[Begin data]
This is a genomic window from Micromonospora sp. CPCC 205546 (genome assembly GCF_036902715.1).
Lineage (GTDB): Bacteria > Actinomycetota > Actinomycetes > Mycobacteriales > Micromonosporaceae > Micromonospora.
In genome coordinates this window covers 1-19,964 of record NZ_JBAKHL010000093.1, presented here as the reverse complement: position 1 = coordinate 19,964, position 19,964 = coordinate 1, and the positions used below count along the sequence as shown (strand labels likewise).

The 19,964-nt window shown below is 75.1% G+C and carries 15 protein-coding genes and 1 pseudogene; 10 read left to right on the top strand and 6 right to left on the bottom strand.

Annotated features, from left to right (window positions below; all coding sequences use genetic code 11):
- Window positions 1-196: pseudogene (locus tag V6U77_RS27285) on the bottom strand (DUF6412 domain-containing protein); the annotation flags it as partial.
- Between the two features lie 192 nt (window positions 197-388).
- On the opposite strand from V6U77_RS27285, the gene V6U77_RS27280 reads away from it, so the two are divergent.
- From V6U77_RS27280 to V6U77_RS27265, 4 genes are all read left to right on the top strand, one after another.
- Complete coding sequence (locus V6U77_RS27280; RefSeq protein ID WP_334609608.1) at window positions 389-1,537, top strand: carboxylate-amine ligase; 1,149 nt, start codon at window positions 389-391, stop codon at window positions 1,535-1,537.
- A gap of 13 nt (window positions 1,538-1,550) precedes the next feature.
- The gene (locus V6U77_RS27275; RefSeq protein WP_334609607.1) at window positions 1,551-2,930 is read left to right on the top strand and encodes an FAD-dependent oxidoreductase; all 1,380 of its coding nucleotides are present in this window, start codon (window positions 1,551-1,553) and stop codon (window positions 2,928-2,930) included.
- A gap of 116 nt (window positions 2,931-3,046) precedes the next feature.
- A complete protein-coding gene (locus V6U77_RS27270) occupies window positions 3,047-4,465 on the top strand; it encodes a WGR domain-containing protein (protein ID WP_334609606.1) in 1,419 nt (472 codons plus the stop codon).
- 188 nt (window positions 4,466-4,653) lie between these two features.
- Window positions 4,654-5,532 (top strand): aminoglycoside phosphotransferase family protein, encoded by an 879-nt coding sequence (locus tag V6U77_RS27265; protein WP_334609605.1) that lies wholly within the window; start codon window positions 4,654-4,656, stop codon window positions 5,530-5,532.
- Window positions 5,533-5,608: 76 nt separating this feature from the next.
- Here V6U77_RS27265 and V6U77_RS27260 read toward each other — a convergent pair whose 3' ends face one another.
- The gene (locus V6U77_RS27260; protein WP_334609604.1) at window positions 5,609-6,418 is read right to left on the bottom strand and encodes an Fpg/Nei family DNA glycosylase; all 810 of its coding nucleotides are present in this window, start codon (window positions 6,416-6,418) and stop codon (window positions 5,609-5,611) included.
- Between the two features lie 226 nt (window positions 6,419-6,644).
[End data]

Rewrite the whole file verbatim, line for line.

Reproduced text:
This is a genomic window from Micromonospora sp. CPCC 205546 (genome assembly GCF_036902715.1).
Lineage (GTDB): Bacteria > Actinomycetota > Actinomycetes > Mycobacteriales > Micromonosporaceae > Micromonospora.
In genome coordinates this window covers 1-19,964 of record NZ_JBAKHL010000093.1, presented here as the reverse complement: position 1 = coordinate 19,964, position 19,964 = coordinate 1, and the positions used below count along the sequence as shown (strand labels likewise).

The 19,964-nt window shown below is 75.1% G+C and carries 15 protein-coding genes and 1 pseudogene; 10 read left to right on the top strand and 6 right to left on the bottom strand.

Annotated features, from left to right (window positions below; all coding sequences use genetic code 11):
- Window positions 1-196: pseudogene (locus tag V6U77_RS27285) on the bottom strand (DUF6412 domain-containing protein); the annotation flags it as partial.
- Between the two features lie 192 nt (window positions 197-388).
- On the opposite strand from V6U77_RS27285, the gene V6U77_RS27280 reads away from it, so the two are divergent.
- From V6U77_RS27280 to V6U77_RS27265, 4 genes are all read left to right on the top strand, one after another.
- Complete coding sequence (locus V6U77_RS27280; RefSeq protein ID WP_334609608.1) at window positions 389-1,537, top strand: carboxylate-amine ligase; 1,149 nt, start codon at window positions 389-391, stop codon at window positions 1,535-1,537.
- A gap of 13 nt (window positions 1,538-1,550) precedes the next feature.
- The gene (locus V6U77_RS27275; RefSeq protein WP_334609607.1) at window positions 1,551-2,930 is read left to right on the top strand and encodes an FAD-dependent oxidoreductase; all 1,380 of its coding nucleotides are present in this window, start codon (window positions 1,551-1,553) and stop codon (window positions 2,928-2,930) included.
- A gap of 116 nt (window positions 2,931-3,046) precedes the next feature.
- A complete protein-coding gene (locus V6U77_RS27270) occupies window positions 3,047-4,465 on the top strand; it encodes a WGR domain-containing protein (protein ID WP_334609606.1) in 1,419 nt (472 codons plus the stop codon).
- 188 nt (window positions 4,466-4,653) lie between these two features.
- Window positions 4,654-5,532 (top strand): aminoglycoside phosphotransferase family protein, encoded by an 879-nt coding sequence (locus tag V6U77_RS27265; protein WP_334609605.1) that lies wholly within the window; start codon window positions 4,654-4,656, stop codon window positions 5,530-5,532.
- Window positions 5,533-5,608: 76 nt separating this feature from the next.
- Here V6U77_RS27265 and V6U77_RS27260 read toward each other — a convergent pair whose 3' ends face one another.
- The gene (locus V6U77_RS27260; protein WP_334609604.1) at window positions 5,609-6,418 is read right to left on the bottom strand and encodes an Fpg/Nei family DNA glycosylase; all 810 of its coding nucleotides are present in this window, start codon (window positions 6,416-6,418) and stop codon (window positions 5,609-5,611) included.
- Between the two features lie 226 nt (window positions 6,419-6,644).